DEA. I'm writing a supplemental lab session that will be distributed
freely as a PDF. This lab session involves isolating elemental iodine
from potassium iodide (which is not listed by the DEA), using the
common chemicals hydrochloric acid (muriatic acid from the
hardware store), hydrogen peroxide (from the drugstore), and diethyl
ether (automobile starting fluid from the auto parts store).
I told my friend and technical advisor, Dr. Paul Jones, what I was
doing, he started to laugh. I asked him what was so funny, and he said
that I may end up being single-handedly responsible for the DEA moving
potassium iodide and starting fluid to List I. If that sounds
ridiculous, remember that at the drugstore you now have to present
photo ID and sign to buy OTC drugs that include pseudoephedrine. Some
day soon, at the auto parts store you may have to present photo ID and
sign to buy ether-based starting fluid.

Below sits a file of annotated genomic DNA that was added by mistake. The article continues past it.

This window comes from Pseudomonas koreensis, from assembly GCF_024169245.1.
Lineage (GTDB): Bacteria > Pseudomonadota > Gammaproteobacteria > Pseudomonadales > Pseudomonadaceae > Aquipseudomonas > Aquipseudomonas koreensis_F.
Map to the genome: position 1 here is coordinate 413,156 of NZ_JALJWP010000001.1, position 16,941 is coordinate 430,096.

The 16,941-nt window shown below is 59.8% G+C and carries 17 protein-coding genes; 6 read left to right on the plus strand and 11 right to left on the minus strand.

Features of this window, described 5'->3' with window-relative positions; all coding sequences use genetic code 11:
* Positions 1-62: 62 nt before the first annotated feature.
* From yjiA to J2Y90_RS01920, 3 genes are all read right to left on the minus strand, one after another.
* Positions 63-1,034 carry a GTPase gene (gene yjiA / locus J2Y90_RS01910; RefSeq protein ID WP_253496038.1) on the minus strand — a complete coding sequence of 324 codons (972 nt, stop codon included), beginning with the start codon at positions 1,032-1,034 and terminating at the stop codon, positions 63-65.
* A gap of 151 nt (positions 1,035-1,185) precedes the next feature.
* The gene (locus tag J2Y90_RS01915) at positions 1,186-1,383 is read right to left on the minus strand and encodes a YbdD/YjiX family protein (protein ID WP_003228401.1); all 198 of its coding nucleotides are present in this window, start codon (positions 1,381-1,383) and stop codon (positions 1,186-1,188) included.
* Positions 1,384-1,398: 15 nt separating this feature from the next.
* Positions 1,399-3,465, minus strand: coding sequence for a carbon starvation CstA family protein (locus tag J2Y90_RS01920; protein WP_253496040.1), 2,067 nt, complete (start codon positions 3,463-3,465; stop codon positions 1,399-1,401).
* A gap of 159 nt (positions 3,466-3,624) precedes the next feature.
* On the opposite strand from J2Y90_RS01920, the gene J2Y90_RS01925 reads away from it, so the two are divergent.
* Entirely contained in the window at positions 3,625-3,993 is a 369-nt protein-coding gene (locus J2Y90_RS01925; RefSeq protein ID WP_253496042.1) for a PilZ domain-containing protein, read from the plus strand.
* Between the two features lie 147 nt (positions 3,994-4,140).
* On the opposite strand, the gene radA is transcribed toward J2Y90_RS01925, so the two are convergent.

We got only a half inch or so of snow yesterday, and the main roads
were in good shape. Barbara arrived at the doctor's office in time for
her 8:40 appointment, only to find that they were running a skeleton
crew and that her doctor wouldn't be in until 9:30. She was there, so
she waited. She got a generally good report, although the doctor was a
bit concerned about her persistent pain. He sent her to the hospital
for a scan to rule out a blood clot, which it turns out wasn't the
Today is to be near freezing all day, which with the
roads still wet means there'll probably be quite a few minor accidents.
Barbara called an hour or so ago to let me know she'd arrived at work
safely. She went in early to make up some of the time from yesterday.
should have listened to Paul Jones, who suggested that I try isolating
the iodine by filtration before I used solvent extraction. I didn't do
that because I made an assumption that turned to be wrong. I was lead
astray by the relative volumes of the reactant and product. The 2.00 g
of potassium iodide I started with filled the test tube to a depth of
only a centimeter or so when tapped down. The iodine produced by the
reaction settled slowly to a depth of perhaps 4 centimeters.